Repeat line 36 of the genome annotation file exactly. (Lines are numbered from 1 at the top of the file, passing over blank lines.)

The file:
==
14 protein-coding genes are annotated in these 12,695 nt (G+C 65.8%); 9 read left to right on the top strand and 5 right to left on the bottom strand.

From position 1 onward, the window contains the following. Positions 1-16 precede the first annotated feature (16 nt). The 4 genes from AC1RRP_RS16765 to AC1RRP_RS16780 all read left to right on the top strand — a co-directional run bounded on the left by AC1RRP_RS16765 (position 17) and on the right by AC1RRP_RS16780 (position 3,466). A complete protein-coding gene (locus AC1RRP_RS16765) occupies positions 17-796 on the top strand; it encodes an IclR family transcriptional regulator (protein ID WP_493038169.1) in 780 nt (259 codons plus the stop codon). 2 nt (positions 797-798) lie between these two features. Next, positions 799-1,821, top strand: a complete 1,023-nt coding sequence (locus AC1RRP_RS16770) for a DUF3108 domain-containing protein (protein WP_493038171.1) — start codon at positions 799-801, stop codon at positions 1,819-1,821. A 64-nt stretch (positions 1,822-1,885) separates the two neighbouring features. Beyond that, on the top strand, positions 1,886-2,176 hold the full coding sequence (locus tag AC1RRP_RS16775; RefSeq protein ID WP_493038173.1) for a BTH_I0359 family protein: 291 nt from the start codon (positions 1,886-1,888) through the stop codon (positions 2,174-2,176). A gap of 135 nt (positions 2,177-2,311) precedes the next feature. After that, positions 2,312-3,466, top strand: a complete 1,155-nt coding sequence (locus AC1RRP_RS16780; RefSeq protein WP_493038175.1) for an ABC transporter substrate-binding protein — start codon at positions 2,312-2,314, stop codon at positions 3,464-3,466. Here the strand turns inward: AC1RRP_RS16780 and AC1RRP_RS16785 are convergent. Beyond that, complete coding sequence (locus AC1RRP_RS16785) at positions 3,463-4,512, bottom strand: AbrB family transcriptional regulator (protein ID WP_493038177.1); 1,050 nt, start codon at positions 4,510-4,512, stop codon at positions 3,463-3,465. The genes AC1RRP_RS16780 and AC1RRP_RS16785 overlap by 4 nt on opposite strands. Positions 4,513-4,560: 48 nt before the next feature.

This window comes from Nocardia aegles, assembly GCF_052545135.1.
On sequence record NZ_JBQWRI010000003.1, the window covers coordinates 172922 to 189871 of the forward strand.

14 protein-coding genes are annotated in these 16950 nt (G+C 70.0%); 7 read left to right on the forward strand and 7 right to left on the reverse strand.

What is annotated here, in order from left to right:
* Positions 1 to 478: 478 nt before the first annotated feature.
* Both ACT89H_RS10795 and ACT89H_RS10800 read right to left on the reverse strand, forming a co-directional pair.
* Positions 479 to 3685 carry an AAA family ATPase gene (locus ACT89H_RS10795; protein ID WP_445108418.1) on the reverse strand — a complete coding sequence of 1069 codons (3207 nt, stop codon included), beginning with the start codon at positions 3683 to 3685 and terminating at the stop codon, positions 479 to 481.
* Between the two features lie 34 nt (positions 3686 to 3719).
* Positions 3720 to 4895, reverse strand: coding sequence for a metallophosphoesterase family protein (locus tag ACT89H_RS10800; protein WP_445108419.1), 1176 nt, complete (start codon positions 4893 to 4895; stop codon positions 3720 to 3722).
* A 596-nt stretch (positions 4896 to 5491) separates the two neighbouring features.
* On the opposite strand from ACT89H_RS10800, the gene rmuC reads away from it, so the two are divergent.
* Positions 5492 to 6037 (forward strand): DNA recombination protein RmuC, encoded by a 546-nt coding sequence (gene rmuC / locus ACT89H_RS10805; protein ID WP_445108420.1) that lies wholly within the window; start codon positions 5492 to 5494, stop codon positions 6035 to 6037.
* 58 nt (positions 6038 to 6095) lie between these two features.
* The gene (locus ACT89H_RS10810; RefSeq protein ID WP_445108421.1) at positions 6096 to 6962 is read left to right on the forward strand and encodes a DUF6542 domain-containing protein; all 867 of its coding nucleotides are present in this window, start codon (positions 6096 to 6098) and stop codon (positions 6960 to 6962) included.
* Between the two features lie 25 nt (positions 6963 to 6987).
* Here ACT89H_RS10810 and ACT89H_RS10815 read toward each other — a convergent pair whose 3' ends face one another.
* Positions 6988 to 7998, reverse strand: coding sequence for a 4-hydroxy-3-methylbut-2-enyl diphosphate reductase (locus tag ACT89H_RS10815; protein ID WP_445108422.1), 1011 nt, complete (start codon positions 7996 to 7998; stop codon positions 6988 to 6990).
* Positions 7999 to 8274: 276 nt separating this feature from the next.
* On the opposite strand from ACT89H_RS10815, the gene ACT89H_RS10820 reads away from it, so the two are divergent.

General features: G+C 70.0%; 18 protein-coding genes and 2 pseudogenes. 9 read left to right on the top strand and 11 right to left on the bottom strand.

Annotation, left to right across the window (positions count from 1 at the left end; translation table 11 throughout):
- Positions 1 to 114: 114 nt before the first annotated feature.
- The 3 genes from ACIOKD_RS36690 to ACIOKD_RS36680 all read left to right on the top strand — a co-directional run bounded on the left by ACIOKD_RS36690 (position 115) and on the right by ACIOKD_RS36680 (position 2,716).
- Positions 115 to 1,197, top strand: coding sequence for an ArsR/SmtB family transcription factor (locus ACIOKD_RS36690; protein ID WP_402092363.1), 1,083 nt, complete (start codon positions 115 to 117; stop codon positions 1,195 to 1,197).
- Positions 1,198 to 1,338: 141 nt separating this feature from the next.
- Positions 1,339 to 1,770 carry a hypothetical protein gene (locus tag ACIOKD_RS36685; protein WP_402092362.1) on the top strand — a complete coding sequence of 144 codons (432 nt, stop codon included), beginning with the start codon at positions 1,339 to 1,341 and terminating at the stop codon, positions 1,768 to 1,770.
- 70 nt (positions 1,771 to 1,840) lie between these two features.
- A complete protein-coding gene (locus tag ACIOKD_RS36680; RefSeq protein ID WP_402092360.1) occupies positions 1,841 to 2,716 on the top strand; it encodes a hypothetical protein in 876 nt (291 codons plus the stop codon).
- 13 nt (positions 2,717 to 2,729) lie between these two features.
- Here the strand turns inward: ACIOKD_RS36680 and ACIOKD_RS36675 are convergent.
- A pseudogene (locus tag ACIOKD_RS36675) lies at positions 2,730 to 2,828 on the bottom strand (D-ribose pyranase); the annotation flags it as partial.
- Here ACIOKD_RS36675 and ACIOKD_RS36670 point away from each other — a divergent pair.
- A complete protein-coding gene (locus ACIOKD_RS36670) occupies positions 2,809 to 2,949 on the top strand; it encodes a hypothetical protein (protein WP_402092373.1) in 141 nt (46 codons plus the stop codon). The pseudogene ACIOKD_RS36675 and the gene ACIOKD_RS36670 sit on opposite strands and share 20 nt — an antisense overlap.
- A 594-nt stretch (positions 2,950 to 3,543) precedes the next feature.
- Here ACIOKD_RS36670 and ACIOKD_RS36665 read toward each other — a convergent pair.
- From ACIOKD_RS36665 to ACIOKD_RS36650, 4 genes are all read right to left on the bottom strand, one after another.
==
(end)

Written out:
- A 594-nt stretch (positions 2,950 to 3,543) precedes the next feature.